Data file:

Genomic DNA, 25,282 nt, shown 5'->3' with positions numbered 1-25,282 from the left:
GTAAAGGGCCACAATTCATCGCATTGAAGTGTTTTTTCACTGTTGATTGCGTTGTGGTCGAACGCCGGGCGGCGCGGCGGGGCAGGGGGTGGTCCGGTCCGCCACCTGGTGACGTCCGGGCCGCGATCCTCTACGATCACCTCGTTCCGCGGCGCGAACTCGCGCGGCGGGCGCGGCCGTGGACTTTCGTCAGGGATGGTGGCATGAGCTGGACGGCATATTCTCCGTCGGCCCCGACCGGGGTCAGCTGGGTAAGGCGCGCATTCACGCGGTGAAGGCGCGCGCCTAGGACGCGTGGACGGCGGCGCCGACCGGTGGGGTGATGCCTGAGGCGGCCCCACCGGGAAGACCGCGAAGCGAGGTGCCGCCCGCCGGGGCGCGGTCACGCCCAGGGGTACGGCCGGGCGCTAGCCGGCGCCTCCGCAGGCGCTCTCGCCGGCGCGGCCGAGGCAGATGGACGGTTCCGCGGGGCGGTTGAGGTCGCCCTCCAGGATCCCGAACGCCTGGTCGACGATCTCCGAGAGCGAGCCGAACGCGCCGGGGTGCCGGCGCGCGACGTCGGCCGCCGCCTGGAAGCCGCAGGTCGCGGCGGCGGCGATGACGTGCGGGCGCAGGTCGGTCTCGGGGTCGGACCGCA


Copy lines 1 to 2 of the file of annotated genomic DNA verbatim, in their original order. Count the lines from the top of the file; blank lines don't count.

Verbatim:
Genomic DNA, 25,282 nt, shown 5'->3' with positions numbered 1-25,282 from the left:
GTAAAGGGCCACAATTCATCGCATTGAAGTGTTTTTTCACTGTTGATTGCGTTGTGGTCGAACGCCGGGCGGCGCGGCGGGGCAGGGGGTGGTCCGGTCCGCCACCTGGTGACGTCCGGGCCGCGATCCTCTACGATCACCTCGTTCCGCGGCGCGAACTCGCGCGGCGGGCGCGGCCGTGGACTTTCGTCAGGGATGGTGGCATGAGCTGGACGGCATATTCTCCGTCGGCCCCGACCGGGGTCAGCTGGGTAAGGCGCGCATTCACGCGGTGAAGGCGCGCGCCTAGGACGCGTGGACGGCGGCGCCGACCGGTGGGGTGATGCCTGAGGCGGCCCCACCGGGAAGACCGCGAAGCGAGGTGCCGCCCGCCGGGGCGCGGTCACGCCCAGGGGTACGGCCGGGCGCTAGCCGGCGCCTCCGCAGGCGCTCTCGCCGGCGCGGCCGAGGCAGATGGACGGTTCCGCGGGGCGGTTGAGGTCGCCCTCCAGGATCCCGAACGCCTGGTCGACGATCTCCGAGAGCGAGCCGAACGCGCCGGGGTGCCGGCGCGCGACGTCGGCCGCCGCCTGGAAGCCGCAGGTCGCGGCGGCGGCGATGACGTGCGGGCGCAGGTCGGTCTCGGGGTCGGACCGCA